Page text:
‘Prioritise FX allocation, cut number of BDCs’ — MAN advises FG on reviving manufacturing

A car plant A car plant

The Manufacturers Association of Nigeria (MAN) says the outlook for the production sector in 2024 may not be a positive one, especially in the first half (H1) of the year.

In its ‘Manufacturing Sector Outlook for 2024’ seen by TheCable on Wednesday, MAN said the period will be challenging, with a subtle possibility of recovery from the third quarter.

To revive the sector, MAN said the deployment of policies supported by “domestic growth-driven, export-focused and offensive trade strategies”, will promote resilience and ensure that the sector gains meaningful traction in the later part of the year.

The association expressed hope that the government will see the manufacturing sector as the key driver of sustained economic growth and will give it the priority that it deserves.


Highlighting the projections for the sector in 2024, the association said there will be clarity around deepening industrialisation.

“Average capacity utilization will still hover around the 50 percent threshold as the forex-related challenges and high inflation rate limiting manufacturing performance may linger until mid-year,” MAN said.

“The sector may experience a meagre improvement in manufacturing output as forex and interest rates-related challenges are expected to subside from the third quarter.


“Higher manufacturing output is envisaged from the beginning of the third quarter of the year as the government disburses capital provisions of the budget to abandoned, ongoing and new capital projects with expected special preference for locally made products.

“The results of the emerging upward surge in global oil prices, domestic oil and gas production, local refining of petroleum products and projected gains of exchange rate unification will promote stability in the forex market and impact manufacturing positively from the second half of the year.

“This will lead to a reduction in the pressure on demand for forex and improve the inflow of export proceeds from oil and gas.

MAN added that the ongoing tax reforms and the envisaged bank recapitalisation will frontally address the challenges of multiple taxation and poor access to credit that have continued to limit the manufacturing sector’s performance if successfully implemented.


According to the outlook, the implementation of the Electricity Act of 2023 will increase private investment in renewable energy, enhance energy efficiency and improve electricity supply to the production sector.


Proffering recommendations for improving the sector, MAN urged the government to adopt several measures to amplify the projected upswing in the year 2024.

The year 2024, the association argued, may start on a tough note for manufacturing but may end with some measured improvements because the “envisaged policy reforms, improved commitment to domestic production and general positive outlook seems favourable for the sector”.


The group asked the government to “expend cost saving from fuel subsidy to deploy a bouquet of production-focused policies”, backed with more structural measures to combat the peculiar inflationary pressures from insecurity, energy, and transport costs.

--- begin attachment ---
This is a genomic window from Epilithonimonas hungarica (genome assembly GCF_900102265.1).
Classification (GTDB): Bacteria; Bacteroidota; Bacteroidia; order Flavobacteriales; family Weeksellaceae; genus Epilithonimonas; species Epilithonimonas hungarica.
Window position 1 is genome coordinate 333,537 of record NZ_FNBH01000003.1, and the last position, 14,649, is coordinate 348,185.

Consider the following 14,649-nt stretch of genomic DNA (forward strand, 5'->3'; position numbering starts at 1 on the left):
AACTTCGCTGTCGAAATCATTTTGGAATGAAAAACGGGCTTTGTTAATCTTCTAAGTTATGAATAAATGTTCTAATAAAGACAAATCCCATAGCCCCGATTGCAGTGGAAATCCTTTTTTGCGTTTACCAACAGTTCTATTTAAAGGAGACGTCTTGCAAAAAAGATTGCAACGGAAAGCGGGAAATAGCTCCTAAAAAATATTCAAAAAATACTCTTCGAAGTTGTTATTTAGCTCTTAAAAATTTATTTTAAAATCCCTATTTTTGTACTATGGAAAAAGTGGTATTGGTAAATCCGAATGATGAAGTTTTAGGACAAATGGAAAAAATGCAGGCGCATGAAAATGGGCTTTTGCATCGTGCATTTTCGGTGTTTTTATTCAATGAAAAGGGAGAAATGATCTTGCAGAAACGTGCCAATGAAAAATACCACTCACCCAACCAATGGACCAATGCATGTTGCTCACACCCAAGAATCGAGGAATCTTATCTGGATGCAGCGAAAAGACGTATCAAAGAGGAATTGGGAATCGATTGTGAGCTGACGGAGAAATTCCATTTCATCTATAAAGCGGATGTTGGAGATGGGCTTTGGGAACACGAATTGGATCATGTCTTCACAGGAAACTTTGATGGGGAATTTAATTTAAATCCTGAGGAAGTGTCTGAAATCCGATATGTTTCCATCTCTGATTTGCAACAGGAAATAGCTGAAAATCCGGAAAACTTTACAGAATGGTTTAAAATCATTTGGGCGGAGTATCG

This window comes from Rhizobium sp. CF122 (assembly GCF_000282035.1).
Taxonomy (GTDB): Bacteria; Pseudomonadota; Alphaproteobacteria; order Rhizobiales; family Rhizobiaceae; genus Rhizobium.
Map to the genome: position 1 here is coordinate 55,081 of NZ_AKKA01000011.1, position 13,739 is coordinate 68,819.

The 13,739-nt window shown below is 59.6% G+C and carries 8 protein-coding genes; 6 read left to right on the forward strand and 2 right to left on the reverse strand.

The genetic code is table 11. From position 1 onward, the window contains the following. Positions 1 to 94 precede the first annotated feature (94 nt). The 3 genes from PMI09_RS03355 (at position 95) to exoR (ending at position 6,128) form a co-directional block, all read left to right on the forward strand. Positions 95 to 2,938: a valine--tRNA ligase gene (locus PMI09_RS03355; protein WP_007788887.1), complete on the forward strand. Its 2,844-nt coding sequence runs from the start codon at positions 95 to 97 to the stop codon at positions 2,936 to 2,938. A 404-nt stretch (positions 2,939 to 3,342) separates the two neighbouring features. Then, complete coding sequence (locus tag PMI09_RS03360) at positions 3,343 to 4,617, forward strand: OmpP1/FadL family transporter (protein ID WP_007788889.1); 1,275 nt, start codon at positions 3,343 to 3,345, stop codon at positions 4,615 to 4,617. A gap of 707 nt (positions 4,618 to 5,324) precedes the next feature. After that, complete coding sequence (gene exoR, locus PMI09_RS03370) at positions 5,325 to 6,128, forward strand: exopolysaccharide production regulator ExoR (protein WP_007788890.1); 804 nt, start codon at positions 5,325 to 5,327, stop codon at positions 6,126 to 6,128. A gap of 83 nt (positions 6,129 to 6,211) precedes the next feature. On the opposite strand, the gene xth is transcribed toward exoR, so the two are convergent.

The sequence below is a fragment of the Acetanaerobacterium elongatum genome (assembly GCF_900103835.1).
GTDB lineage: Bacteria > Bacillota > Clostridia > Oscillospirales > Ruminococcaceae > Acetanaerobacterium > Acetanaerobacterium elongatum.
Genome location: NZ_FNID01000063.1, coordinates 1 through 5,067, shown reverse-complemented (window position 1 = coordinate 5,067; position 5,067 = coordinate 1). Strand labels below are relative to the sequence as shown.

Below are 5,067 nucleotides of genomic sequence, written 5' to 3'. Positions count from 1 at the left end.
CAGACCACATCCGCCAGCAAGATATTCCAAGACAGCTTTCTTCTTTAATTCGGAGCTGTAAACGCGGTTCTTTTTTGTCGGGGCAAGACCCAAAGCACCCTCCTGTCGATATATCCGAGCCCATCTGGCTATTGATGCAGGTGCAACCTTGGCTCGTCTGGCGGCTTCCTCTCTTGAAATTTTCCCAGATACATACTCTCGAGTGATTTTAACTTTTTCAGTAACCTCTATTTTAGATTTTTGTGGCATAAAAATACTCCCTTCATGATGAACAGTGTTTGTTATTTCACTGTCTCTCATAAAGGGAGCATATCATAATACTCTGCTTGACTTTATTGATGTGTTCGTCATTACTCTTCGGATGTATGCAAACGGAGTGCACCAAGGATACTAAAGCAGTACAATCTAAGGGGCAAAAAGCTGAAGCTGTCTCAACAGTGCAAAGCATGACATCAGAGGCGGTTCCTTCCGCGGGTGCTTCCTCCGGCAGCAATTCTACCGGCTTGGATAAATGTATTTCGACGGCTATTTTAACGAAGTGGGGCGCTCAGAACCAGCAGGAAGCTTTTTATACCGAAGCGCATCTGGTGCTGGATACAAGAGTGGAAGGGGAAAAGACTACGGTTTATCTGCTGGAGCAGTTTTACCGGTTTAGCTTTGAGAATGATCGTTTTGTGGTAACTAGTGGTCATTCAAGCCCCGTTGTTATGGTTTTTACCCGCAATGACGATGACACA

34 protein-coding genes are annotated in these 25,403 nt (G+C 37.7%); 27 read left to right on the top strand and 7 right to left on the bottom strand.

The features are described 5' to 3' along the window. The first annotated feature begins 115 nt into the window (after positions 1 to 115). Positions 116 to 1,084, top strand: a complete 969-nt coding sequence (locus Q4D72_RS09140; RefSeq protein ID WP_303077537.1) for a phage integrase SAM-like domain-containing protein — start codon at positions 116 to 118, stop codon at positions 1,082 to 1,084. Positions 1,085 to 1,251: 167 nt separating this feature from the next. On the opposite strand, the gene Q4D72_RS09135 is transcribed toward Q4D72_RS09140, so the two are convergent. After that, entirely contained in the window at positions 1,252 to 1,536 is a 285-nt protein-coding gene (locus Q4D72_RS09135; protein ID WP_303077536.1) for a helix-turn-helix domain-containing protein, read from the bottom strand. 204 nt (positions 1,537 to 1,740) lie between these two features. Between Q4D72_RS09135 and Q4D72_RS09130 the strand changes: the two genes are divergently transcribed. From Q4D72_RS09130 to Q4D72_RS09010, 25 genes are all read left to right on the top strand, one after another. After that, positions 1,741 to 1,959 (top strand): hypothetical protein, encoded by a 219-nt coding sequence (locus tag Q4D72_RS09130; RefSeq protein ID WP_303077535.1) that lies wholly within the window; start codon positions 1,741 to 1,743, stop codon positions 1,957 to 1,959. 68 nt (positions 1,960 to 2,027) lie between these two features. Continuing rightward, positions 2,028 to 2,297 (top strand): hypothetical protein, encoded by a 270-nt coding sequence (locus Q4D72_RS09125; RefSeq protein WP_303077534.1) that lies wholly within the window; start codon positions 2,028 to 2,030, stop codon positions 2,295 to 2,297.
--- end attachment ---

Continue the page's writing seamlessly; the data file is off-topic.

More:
“Government should lead by example and give priority to patronage of made-in-Nigeria products in all its purchases and for all government contracts and projects,” MAN said.


“Government should encourage local sourcing of raw materials through comprehensive and integrated incentives to address the challenges of low productivity and imported inflation.

“Utilise the 2024 budget to sustain efforts at improving infrastructural developments, especially in strategic industrial hubs to reduce operation and logistics costs and promote competitiveness.


“Maintain all measures to boost the level of liquidity and degree of transparency in the official forex window even as the backlog of $7 billion forex obligations is being cleared.

“Manage the floating exchange rate system within an acceptable lower and upper bound, pending the actualization of a net-exporting economy aspirations.


“Prioritise forex and credit allocation to the manufacturers and reduce the number of BDCs into large and well-established operators to curb their excesses and untoward operations through effective management and supervision.

“Encourage inflow of foreign direct investment into pre-determined and domestic production-enhancing businesses. Should intentionally guide diaspora remittances into non-oil sectors, especially manufacturing to aid forex inflows and curb rising inflation.

“The apex bank should allow forex access for the importation of vital industrial inputs that are currently not available locally and subject them to backward integration policy that gives priority to a predictable sunset clause.”

MAN also said the CBN should develop a sustainable framework to channel credit interventions into the manufacturing sector, outside the direct intervention.

The manufacturing body said the apex bank should direct commercial banks to intentionally provide long-term single-digit interest loans to members to fast-track the actualisation of a $1 trillion economy.

The association, therefore, offered to be part of a monitoring and evaluation team to “ensure that the government gets value for incentives offered to achieve this objective”.

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